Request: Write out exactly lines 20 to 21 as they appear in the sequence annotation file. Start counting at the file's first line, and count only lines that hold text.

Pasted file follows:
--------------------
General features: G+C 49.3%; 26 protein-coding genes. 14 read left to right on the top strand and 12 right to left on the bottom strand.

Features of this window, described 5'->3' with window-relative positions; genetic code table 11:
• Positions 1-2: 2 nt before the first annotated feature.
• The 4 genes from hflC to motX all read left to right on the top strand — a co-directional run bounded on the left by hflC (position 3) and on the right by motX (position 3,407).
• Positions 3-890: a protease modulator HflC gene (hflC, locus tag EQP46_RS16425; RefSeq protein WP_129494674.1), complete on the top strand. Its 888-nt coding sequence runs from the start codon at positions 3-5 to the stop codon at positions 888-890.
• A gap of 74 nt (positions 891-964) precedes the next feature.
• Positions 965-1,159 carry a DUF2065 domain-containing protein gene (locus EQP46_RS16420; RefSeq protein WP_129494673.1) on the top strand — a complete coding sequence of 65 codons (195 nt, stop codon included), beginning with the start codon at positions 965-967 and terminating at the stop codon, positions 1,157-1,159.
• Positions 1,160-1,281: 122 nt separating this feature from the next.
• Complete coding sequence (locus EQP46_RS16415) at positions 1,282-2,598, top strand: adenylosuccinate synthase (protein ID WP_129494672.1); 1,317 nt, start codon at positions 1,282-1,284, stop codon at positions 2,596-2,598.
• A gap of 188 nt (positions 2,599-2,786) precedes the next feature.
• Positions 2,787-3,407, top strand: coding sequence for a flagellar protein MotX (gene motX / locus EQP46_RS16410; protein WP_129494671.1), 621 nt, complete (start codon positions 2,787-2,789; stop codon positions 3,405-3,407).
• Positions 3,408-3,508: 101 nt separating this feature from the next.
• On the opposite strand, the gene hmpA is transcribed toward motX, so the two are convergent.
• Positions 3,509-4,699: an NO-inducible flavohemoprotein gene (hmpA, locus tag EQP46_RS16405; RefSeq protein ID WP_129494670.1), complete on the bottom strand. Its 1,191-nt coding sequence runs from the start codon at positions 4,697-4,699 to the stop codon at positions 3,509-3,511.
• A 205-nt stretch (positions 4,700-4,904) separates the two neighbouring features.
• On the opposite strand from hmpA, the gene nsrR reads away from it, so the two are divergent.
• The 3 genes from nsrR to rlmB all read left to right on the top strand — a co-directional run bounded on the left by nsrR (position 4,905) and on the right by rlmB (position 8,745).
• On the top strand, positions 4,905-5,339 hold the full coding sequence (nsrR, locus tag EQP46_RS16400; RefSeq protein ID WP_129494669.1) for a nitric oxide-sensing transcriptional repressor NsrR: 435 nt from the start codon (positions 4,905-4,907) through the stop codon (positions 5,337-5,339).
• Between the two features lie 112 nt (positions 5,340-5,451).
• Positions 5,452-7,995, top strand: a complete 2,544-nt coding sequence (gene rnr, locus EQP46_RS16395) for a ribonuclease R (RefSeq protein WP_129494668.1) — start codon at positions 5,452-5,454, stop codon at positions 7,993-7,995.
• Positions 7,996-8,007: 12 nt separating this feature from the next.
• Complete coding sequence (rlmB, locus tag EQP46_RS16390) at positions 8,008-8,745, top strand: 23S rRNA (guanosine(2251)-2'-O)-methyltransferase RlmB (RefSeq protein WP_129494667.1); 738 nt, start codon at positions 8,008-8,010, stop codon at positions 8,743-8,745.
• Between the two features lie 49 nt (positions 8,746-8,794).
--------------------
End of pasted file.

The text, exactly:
• Positions 5,452-7,995, top strand: a complete 2,544-nt coding sequence (gene rnr, locus EQP46_RS16395) for a ribonuclease R (RefSeq protein WP_129494668.1) — start codon at positions 5,452-5,454, stop codon at positions 7,993-7,995.
• Positions 7,996-8,007: 12 nt separating this feature from the next.